Eternal Flame Falls is a waterfall gorge featuring a natural gas powered eternal flame in a small grotto created in the shale rock bed.
by Chris Clemens
Orchard Park is a southeast suburb of Buffalo. It’s probably most famous for being the home the holiest of sites for Upstate football fans. In addition to being the home of the Buffalo Bills, Orchard Park has probably one of the coolest little gems you can find in the Niagara Frontier Region.
Chestnut Ridge Park
Chestnut Ridge Park is made up of over 1,200 acres of wooded, rolling hills. The park’s name was inspired by early settlers who noted the vast collection of Great Chestnut trees in the area.
The Casino in Chestnut Ridge was built in 1938 and it’s available to rent all year round as an all purpose lodge. Though there isn’t actually any gambling to be done in the Casino, the view from the two story lodge is really incredible and on a clear day you can almost see right to the Canadian border.
Much of the rest of the park has areas laid out for picnicking, sledding, hiking trails, athletic fields and even a disc golf course. Though the park itself is a really nice one, there’s one area in particular I drove out to see.
The Eternal Flame Falls is a naturally occurring phenomenon that is the result of geological history. That’s what I was there to find.
Located in the Shale Creek Preserve section of Chestnut Ridge Park, much of the area is layers of shale. A sedimentary rock made of mud and clay minerals, shale is a soft, fine-grained rock. It’s instantly recognizable by the parallel layers of rock.
Located at the end of a quick one mile hiking trail is a small, classic Upstate example of a waterfall. Because shale is so soft and crumbles easily, a naturally occurring grotto has formed and within it a break in the floor of the grotto releases a natural gas formed by ongoing decomposition beneath the bedrock.
Upstate New York has miles and miles of shale rock and many of the popular waterfalls in our region pour out over shale. From what I’ve been able to find online, there is only one waterfall in the state that someone has been able to find anything like the Eternal Flame.
The flammable gas is emitted constantly all year round and because it almost never stops, lighting the gas leak will cause the leak to become exactly like a blowtorch.
Most times the flame is already lit but you may want to bring a waterproof lighter or matches in case it’s blown out when you arrive. Placing the lighter toward the back left of the grotto should get it going again. (*Please use caution, remember that you are sticking fire in to a cave of gas!)
How To Find The Eternal Flame
A gated entrance near the parking lot in the Preserve is the start of the trail.
There’s a super easy open wooded area trail that is flat and clearly marked which makes for a quick walk. Once the trail reaches the edge of the gorge, you’ll begin a 150 foot descent to the creek bed. Because of that descent, I’d classify the majority of the walk as not very easy. That’s not to say that it’s difficult, but it’s far from being handicapped accessible.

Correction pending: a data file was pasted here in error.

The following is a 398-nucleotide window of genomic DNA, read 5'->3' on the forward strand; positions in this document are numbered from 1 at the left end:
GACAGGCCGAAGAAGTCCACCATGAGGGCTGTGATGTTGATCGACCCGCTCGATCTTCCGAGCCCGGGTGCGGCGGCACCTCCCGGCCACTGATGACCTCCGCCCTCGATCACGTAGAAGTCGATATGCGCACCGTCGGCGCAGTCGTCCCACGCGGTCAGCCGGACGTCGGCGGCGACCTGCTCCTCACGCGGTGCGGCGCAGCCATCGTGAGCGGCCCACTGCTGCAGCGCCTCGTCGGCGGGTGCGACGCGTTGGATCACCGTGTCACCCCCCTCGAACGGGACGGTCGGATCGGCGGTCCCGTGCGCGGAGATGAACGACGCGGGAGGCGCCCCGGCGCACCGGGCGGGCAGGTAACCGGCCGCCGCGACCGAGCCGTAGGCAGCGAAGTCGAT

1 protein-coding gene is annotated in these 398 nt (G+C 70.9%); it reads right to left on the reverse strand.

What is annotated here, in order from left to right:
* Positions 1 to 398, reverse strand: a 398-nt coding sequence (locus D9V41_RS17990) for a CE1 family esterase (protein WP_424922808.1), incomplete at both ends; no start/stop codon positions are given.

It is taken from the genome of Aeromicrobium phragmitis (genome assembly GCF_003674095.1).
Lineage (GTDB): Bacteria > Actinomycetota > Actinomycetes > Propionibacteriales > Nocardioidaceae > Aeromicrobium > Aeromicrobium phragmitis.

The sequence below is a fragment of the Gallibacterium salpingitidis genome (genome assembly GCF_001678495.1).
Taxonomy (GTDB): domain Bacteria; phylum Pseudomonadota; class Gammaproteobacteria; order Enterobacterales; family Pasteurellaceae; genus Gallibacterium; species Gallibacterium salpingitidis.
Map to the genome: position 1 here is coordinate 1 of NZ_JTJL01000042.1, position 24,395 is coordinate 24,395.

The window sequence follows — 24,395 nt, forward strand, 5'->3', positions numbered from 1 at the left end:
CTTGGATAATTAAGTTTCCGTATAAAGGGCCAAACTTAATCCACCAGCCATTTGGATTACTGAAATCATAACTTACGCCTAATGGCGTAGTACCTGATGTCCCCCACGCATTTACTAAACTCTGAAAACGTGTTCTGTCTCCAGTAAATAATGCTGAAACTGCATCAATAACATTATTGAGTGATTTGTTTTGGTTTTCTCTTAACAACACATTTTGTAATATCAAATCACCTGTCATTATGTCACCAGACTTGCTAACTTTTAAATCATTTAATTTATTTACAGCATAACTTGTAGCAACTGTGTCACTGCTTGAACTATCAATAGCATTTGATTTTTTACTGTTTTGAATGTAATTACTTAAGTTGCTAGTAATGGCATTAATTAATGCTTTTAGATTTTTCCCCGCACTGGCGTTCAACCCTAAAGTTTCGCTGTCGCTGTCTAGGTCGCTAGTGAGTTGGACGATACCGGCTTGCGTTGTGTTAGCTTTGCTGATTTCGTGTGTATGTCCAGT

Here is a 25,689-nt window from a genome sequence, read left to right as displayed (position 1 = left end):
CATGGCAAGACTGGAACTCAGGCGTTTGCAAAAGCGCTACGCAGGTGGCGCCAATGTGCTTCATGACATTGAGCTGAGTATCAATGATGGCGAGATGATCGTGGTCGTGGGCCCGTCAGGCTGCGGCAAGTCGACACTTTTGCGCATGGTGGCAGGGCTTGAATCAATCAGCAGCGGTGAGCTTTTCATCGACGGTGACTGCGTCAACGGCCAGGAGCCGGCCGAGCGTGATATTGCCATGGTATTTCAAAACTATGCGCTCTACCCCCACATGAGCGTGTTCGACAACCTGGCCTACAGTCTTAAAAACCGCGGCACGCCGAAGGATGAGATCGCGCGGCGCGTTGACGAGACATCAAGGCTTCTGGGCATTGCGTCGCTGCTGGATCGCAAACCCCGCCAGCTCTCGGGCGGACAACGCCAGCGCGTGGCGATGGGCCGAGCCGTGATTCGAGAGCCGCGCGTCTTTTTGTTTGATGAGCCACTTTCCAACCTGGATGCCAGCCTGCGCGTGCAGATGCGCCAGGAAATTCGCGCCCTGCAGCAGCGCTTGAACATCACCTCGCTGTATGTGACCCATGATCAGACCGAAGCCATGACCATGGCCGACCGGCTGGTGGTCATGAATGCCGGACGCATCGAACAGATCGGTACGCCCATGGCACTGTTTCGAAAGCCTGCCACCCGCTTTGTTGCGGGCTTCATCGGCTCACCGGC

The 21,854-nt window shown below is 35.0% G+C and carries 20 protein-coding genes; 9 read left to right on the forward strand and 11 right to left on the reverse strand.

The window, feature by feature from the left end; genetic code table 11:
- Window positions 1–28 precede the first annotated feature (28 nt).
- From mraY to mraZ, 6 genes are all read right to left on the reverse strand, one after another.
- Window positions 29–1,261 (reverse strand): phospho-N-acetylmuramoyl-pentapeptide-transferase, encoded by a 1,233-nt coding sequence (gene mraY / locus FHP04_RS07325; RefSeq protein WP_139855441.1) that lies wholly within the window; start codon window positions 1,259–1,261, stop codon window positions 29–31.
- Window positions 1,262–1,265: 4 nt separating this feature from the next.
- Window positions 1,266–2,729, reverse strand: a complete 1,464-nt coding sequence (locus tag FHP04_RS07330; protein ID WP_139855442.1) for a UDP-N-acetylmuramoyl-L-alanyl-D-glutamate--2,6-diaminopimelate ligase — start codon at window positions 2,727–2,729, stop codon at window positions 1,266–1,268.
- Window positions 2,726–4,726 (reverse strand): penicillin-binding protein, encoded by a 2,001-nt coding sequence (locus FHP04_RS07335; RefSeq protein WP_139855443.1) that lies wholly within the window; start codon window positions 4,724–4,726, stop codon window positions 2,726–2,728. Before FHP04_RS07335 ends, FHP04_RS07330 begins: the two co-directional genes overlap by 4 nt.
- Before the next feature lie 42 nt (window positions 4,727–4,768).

At the bottom of the gorge wall, you’ll walk up the creek bed for about a quarter of a mile. Just after the creek meanders one last time you’ll be in a clearing. This natural gorge was made from thousands of years of trickling water wearing away at the soft shale.
What was interesting about being in the base of this clearing was hearing an airplane far off in the distance. That was until I realized it was actually the blowtorch-like sound coming from the flame in the grotto!!
Getting up closer to the waterfall is pretty easy depending on the water levels. Once you’re up next to the flame you’ll really hear the roar of the gaslighted flame. Plus, it was kind of a surprise that you could smell the natural gas prominently.
My friend and I couldn’t stop smiling at how cool it was to see this phenomenon in person.
What To Know About Eternal Flame Falls
From what I’ve read, there’s actually three different breaks in the rock at the waterfall and each has a flame. Despite playing with lighters for a half hour, we were only able to find the one best-known Eternal Flame. That was easy because it was already lit when we arrived.
I’m sure that different environmental factors play a role in how much gas is emitted at any one time and those same environmental factors may play a role on what you get to see while visiting.
There wasn’t a ton of water flow at the time we went. That meant walking up the creek bed was easy, but Spring might be a cool time to see it with more water. A winter scene snow covered grotto with a flame I’m sure would be worth the effort too!
Eternal Flame Falls Trail Map
Here is a trail map for finding the Eternal Flame Falls in Chestnut Ridge, provided by the Erie County Park System.
Chris Clemens is the Founder/Publisher of Exploring Upstate. From his hometown in Rochester, he spends as much time as possible connecting with the history, culture, and places that make Upstate New York a land of discovery. Follow him on Twitter at @cpclemens